Profiles of psychometric results can be analyzed regarding equality (= profile identity), structure (= profile shape), or magnitude (= profile height) (cf. Huber 1973, chap. 10). Such an approach can be applied, for example, to intelligence profiles or the clinical stress spectrum before and after therapy. Huber (1973, p.) gives as an example the result of a 35-year-old person in the Intelligence Structure Test (IST; Amthauer, 1953) with the following results:

 Subtest Testing 1 Testing 2 Sentence completion 92 113 Vocabulary 103 96 Analogy 93 113 Similarities 100 116 Memory tasks 94 103 Calculation tasks 102 104 Cube tasks 109 98

Results are reported as standard scores (M = 100, SD = 10), and subtests have a uniform reliability of r = .9. Results can now be tested to determine whether the two profiles are identical and, if not, whether they differ in height, structure, or both.

Hypothesis test
Norm scale
Number of scales
Reliability
Total reliability
Test results
 Scale 1 Scale 2 Scale 3 Scale 4 Scale 5 Scale 6 Scale 7 Scale 8 Scale 9 Score 1 Score 2 Rel

#### References

Chi2 tests are conducted with the help of jStat.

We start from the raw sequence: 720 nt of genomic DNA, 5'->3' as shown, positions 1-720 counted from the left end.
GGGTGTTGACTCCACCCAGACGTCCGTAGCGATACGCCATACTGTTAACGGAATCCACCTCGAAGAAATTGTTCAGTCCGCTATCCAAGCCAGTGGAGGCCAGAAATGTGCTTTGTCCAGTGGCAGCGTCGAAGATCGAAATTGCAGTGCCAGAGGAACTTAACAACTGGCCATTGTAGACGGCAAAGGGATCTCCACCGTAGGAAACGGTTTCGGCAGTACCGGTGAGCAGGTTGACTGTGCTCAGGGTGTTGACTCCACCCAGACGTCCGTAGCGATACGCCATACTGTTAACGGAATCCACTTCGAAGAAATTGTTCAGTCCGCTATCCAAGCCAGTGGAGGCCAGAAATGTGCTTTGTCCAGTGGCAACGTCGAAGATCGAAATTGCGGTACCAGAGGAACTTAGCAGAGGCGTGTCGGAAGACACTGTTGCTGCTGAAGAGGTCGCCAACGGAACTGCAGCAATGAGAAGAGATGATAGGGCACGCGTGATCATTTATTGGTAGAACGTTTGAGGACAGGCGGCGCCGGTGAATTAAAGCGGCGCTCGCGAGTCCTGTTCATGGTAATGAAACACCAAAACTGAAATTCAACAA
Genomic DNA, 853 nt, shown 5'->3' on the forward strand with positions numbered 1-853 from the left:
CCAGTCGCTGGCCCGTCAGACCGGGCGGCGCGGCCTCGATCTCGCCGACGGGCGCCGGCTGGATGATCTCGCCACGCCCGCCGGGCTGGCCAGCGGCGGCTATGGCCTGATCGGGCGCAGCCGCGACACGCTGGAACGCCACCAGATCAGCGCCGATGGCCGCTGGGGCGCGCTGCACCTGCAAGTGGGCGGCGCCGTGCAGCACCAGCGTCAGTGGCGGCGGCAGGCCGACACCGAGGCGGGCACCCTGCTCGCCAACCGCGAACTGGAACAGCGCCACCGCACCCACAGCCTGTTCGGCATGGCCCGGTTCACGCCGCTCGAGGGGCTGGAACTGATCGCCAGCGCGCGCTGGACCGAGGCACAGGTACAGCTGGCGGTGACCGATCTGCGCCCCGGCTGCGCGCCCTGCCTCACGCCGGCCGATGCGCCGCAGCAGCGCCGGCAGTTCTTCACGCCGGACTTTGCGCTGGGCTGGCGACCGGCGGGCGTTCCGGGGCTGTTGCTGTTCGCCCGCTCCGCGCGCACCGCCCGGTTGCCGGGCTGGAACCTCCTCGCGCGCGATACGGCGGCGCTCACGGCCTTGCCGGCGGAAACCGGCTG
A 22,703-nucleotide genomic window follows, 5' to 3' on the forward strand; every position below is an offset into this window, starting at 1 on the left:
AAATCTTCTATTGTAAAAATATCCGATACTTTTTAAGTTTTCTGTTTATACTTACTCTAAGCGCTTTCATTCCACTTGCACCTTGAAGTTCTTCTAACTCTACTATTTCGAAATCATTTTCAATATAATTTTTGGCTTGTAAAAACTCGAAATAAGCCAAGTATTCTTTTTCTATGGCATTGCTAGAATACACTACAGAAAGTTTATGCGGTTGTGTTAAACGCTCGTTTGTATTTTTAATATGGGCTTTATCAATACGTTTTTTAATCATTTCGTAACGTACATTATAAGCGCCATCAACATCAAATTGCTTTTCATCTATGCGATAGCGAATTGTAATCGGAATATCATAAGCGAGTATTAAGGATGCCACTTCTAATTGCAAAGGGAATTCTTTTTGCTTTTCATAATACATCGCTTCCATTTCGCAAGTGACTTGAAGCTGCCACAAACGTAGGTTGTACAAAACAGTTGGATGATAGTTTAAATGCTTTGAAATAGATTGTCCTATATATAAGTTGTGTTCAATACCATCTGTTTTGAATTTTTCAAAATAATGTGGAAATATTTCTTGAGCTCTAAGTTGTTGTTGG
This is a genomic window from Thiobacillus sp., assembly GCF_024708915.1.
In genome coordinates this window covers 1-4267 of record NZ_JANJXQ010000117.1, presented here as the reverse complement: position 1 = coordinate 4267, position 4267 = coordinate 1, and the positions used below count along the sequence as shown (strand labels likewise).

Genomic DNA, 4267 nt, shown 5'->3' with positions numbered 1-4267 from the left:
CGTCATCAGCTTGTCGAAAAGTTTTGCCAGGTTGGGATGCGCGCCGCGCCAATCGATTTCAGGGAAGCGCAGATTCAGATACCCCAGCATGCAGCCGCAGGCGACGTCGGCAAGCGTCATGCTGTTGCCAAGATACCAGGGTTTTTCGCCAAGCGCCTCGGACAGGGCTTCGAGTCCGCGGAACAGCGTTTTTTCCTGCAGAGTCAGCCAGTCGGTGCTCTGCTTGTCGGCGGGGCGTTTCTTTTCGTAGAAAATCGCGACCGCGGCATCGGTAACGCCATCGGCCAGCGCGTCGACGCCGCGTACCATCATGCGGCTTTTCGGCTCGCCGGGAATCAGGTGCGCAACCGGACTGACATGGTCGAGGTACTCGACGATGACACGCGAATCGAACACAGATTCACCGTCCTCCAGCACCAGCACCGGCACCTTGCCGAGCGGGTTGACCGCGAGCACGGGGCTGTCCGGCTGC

• Amthauer, R. (1953). IST-Intelligenz-Struktur-Test. Hogrefe.
• Huber, H. (1973). Psychometrische Einzelfalldiagnostik [Psychometric diagnosis for single cases]. Beltz.
• Jacobson, N. S., & Truax, P. (1991). Clinical significance: a statistical approach to defining meaningful change in psychotherapy research. Journal of Consulting and Clinical Psychology, 59, 12-19.
• Krum, S., Schmidt-Atzert, L., & Amelang, M. (2022). Grundlagen diagnostischer Verfahren [Basics of diagnostic procedures]. In L. Schmidt-Atzert, S. Krum & M. Amelang (Eds.), Psychologische Diagnostik (6th ed.) (pp. 39-209). Springer. doi:10.1007/978-3-662-61643-7

Citeable source:
Lenhard, W. & Lenhard, A. (2023). Confidence intervals, test of discrepancy and profile analysis for psychometric results. available: https://www.psychometrica.de/discrepancy.html. Psychometrica.